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The best household CEOs can say 'no'

The good news is that it's really not that difficult as long as you create a household budget to help you.

By MSN Money Partner Mar 23, 2012 12:51PM

This post comes from Len Penzo at partner blog Len Penzo dot Com.

 

Len Penzo dot Com on MSN MoneyBy most accounts, there are more than 250,000 words in the English language.

 

Of course, I have my favorites.

 

Image: Couple looking at computer (© Corbis)For example, I've always been quite fond of "platypus." I smile every time I hear myself say it. For some reason, there happens to be a soft spot in my heart for the word "kerfuffle" too. And I probably shouldn't admit this, but I also find myself occasionally thinking of ways to insert words like "hemidemisemiquaver," "snickersnee," "slangwhanger" and "fatuous" into some of my blog posts. Unfortunately, I usually strike out.

 

Then again, I was pretty successful today.

 

I'm sorry; I'll stop bloviating. (Never mind that "bloviate" is another word I'm inexplicably attracted to.)

 

If you asked my kids, they'd tell you my favorite word of all time is "no." They may have a point; it's a word I use freely with them.

 

"Hey, Dad! Brandon's at the door. Can I do my homework assignment tomorrow?"

 

"No. Tell Brandon you're busy."

 

"Hey, Dad! Can we adopt a rabbit?"

 

"No."

 

"But, Dad! Jenny said she'll give us the cage and 2 pounds of carrots for free."

 

"No."

 

"Hey, Dad! Can I have cake for dinner tonight?"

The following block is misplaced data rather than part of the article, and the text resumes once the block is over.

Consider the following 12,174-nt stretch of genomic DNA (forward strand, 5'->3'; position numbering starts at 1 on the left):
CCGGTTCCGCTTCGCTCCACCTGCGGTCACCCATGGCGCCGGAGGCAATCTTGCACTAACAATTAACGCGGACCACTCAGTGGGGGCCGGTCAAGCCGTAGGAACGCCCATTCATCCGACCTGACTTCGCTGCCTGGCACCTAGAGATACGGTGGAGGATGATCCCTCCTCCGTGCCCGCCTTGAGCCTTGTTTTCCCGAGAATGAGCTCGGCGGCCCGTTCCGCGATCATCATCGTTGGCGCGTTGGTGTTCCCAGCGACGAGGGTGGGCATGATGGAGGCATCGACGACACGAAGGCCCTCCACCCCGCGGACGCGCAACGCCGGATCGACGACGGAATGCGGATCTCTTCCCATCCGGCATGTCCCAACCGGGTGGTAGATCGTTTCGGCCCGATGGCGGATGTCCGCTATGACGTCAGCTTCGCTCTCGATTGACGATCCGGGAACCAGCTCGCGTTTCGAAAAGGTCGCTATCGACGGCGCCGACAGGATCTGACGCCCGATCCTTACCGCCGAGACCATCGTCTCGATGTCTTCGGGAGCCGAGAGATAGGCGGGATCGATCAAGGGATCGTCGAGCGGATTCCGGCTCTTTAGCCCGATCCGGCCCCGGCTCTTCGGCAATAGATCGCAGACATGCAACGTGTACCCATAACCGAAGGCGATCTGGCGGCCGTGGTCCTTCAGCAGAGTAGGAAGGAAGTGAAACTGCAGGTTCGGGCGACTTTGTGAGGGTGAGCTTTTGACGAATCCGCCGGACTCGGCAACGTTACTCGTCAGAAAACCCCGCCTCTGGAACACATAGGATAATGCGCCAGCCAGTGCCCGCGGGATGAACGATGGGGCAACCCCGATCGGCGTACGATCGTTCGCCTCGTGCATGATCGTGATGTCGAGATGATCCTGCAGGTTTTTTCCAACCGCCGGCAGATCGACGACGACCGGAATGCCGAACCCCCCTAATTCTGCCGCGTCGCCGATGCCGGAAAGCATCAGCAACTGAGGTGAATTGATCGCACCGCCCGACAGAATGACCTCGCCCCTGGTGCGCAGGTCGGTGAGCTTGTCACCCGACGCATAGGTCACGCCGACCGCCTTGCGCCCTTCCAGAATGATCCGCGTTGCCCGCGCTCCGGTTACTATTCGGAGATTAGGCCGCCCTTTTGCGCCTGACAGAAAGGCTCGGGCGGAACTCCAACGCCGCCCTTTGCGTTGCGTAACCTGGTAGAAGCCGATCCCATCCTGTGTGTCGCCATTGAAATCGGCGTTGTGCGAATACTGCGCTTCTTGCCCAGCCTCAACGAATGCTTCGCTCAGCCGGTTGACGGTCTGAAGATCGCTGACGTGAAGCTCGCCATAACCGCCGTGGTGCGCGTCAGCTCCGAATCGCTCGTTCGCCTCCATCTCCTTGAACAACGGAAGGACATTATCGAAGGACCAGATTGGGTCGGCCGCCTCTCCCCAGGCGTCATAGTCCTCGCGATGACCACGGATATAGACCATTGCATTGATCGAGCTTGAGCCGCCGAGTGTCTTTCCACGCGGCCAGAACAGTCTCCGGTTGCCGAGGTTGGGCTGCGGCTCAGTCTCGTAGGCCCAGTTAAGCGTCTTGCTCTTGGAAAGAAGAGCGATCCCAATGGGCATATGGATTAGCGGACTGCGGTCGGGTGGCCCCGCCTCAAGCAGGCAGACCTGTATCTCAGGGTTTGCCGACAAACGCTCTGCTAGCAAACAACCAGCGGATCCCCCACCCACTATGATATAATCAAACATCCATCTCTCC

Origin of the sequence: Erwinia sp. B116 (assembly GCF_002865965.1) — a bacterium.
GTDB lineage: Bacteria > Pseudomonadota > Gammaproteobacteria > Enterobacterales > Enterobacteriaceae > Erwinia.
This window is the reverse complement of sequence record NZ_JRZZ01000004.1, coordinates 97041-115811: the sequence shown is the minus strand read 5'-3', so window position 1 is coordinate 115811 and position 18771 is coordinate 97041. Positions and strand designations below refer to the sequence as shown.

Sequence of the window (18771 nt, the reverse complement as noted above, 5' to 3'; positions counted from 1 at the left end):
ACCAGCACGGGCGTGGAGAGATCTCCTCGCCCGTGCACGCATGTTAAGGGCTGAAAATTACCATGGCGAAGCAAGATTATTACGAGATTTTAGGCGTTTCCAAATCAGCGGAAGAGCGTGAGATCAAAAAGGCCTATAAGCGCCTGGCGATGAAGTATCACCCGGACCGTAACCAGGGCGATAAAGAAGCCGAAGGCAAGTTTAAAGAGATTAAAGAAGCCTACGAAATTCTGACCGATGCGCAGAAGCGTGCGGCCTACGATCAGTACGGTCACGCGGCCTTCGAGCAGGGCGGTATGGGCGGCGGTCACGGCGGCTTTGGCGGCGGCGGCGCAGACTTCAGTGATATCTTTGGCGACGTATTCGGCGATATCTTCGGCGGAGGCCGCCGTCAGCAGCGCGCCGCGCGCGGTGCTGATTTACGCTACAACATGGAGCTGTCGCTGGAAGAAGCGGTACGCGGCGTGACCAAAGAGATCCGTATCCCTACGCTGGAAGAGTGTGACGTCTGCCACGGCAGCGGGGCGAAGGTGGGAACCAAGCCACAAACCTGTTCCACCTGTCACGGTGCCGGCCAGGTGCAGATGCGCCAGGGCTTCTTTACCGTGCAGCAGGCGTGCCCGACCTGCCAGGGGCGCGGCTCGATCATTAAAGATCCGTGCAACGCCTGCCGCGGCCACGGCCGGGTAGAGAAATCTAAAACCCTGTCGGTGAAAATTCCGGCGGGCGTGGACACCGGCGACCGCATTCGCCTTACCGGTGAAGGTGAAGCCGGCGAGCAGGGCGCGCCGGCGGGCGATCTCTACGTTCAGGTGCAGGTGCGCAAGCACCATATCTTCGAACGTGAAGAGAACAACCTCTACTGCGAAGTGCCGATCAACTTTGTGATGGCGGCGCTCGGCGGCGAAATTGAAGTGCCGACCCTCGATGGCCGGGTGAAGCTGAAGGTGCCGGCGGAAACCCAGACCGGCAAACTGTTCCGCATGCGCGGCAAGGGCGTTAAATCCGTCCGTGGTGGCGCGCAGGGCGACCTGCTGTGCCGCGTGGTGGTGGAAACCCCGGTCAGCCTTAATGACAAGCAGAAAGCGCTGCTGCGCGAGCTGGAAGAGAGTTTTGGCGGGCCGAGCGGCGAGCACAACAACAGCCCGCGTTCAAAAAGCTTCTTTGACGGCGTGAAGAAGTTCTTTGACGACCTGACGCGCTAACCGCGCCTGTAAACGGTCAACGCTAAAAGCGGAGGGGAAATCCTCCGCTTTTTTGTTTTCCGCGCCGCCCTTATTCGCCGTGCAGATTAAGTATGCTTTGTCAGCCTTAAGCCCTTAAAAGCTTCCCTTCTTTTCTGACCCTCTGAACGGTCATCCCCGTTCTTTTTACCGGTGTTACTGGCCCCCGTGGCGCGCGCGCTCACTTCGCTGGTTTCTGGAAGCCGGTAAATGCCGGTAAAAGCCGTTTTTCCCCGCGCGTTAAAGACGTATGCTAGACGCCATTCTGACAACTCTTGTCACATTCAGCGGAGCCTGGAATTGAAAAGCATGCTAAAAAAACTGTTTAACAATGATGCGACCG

"Hmm. I don't see why not."

 

"Really, Dad?"

 

"No."

 

My 12-year-old daughter, Nina, has been pestering me for her own Facebook account for more than two years now. And while I admire the kid's tenacity, much to her chagrin I've given the same answer all 566 times she's asked. (Yes, that would be "no.")

 

My kids think I'm always taking the easy way out, but I'm really not. (Post continues below.)

The truth is, it's hard for me to say "no" as often as I do; it takes real discipline. At times, it requires a heavy dose of intestinal fortitude. Still, when I have to make a tough decision and say "no," I say it. After all, that's part of being a responsible adult.

 

Saying "no" often requires us to disappoint others, or appear rude. Even worse, if you're dealing with immature people, it increases the risk of personal conflict and lost friendships.

 

The thing is, if you stand tall and stick to your guns, knowing how and when to say "no" can pay big dividends. For that reason alone, it's certainly a skill that's well worth mastering -- especially when it comes to managing your personal finances. In fact, it's a key trait of effective household CEOs.

 

Look, it's tough enough spending less than you earn when you have a limited income. But it's virtually impossible when you can't muster the courage to say "no" to lavish vacations, expensive luxury cars, designer clothes, and impulsive purchases.

 

And while saying "no" may seem like an almost Sisyphean task sometimes, the good news is that it's really not that difficult as long as you create a household budget to help you. That's because a budget is a terrific tool for instilling financial discipline and guiding your spending decisions.

 

Believe me, I realize saying "no" is rarely easy. But it's one of the smartest strategies available for keeping your financial house in order.

 

(And if you're really lucky, it'll help keep your kids in order too.)

 

More on Len Penzo dot Com and MSN Money:

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